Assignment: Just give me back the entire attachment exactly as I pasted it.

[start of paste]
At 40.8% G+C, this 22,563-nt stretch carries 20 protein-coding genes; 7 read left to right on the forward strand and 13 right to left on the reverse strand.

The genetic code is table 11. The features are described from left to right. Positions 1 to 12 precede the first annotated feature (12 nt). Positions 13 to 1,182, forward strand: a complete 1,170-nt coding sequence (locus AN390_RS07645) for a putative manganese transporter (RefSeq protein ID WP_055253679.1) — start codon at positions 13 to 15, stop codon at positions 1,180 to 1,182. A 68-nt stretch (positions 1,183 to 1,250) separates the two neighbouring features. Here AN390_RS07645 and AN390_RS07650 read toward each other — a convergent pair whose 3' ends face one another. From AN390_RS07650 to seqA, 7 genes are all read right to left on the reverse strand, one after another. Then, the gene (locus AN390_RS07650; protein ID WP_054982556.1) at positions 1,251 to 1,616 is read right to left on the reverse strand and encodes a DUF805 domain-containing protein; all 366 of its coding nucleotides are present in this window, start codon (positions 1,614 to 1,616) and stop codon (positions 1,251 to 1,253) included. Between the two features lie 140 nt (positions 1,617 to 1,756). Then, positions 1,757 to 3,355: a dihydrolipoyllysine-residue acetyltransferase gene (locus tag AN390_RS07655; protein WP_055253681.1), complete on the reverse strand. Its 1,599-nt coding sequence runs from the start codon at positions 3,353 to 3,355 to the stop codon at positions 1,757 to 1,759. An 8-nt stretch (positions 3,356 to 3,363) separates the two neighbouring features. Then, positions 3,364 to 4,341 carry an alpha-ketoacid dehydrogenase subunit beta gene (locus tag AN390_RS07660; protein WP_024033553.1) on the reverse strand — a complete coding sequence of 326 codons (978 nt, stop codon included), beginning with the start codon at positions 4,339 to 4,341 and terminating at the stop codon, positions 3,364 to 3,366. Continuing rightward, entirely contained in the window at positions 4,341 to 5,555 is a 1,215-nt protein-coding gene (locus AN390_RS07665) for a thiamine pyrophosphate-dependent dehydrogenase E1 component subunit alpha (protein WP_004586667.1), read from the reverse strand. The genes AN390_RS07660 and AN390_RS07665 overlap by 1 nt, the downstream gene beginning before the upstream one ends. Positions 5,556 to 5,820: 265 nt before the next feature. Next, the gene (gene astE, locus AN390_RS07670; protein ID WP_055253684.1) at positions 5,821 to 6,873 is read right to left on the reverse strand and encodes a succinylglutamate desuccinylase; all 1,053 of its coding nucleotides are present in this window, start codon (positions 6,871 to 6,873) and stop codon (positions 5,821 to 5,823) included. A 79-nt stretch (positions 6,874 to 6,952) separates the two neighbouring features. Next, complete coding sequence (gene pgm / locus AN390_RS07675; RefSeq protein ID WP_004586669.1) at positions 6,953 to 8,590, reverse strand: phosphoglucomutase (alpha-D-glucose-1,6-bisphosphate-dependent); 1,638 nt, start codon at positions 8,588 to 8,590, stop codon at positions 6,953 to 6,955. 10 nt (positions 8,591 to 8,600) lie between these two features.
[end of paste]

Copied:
At 40.8% G+C, this 22,563-nt stretch carries 20 protein-coding genes; 7 read left to right on the forward strand and 13 right to left on the reverse strand.

The genetic code is table 11. The features are described from left to right. Positions 1 to 12 precede the first annotated feature (12 nt). Positions 13 to 1,182, forward strand: a complete 1,170-nt coding sequence (locus AN390_RS07645) for a putative manganese transporter (RefSeq protein ID WP_055253679.1) — start codon at positions 13 to 15, stop codon at positions 1,180 to 1,182. A 68-nt stretch (positions 1,183 to 1,250) separates the two neighbouring features. Here AN390_RS07645 and AN390_RS07650 read toward each other — a convergent pair whose 3' ends face one another. From AN390_RS07650 to seqA, 7 genes are all read right to left on the reverse strand, one after another. Then, the gene (locus AN390_RS07650; protein ID WP_054982556.1) at positions 1,251 to 1,616 is read right to left on the reverse strand and encodes a DUF805 domain-containing protein; all 366 of its coding nucleotides are present in this window, start codon (positions 1,614 to 1,616) and stop codon (positions 1,251 to 1,253) included. Between the two features lie 140 nt (positions 1,617 to 1,756). Then, positions 1,757 to 3,355: a dihydrolipoyllysine-residue acetyltransferase gene (locus tag AN390_RS07655; protein WP_055253681.1), complete on the reverse strand. Its 1,599-nt coding sequence runs from the start codon at positions 3,353 to 3,355 to the stop codon at positions 1,757 to 1,759. An 8-nt stretch (positions 3,356 to 3,363) separates the two neighbouring features. Then, positions 3,364 to 4,341 carry an alpha-ketoacid dehydrogenase subunit beta gene (locus tag AN390_RS07660; protein WP_024033553.1) on the reverse strand — a complete coding sequence of 326 codons (978 nt, stop codon included), beginning with the start codon at positions 4,339 to 4,341 and terminating at the stop codon, positions 3,364 to 3,366. Continuing rightward, entirely contained in the window at positions 4,341 to 5,555 is a 1,215-nt protein-coding gene (locus AN390_RS07665) for a thiamine pyrophosphate-dependent dehydrogenase E1 component subunit alpha (protein WP_004586667.1), read from the reverse strand. The genes AN390_RS07660 and AN390_RS07665 overlap by 1 nt, the downstream gene beginning before the upstream one ends. Positions 5,556 to 5,820: 265 nt before the next feature. Next, the gene (gene astE, locus AN390_RS07670; protein ID WP_055253684.1) at positions 5,821 to 6,873 is read right to left on the reverse strand and encodes a succinylglutamate desuccinylase; all 1,053 of its coding nucleotides are present in this window, start codon (positions 6,871 to 6,873) and stop codon (positions 5,821 to 5,823) included. A 79-nt stretch (positions 6,874 to 6,952) separates the two neighbouring features. Next, complete coding sequence (gene pgm / locus AN390_RS07675; RefSeq protein ID WP_004586669.1) at positions 6,953 to 8,590, reverse strand: phosphoglucomutase (alpha-D-glucose-1,6-bisphosphate-dependent); 1,638 nt, start codon at positions 8,588 to 8,590, stop codon at positions 6,953 to 6,955. 10 nt (positions 8,591 to 8,600) lie between these two features.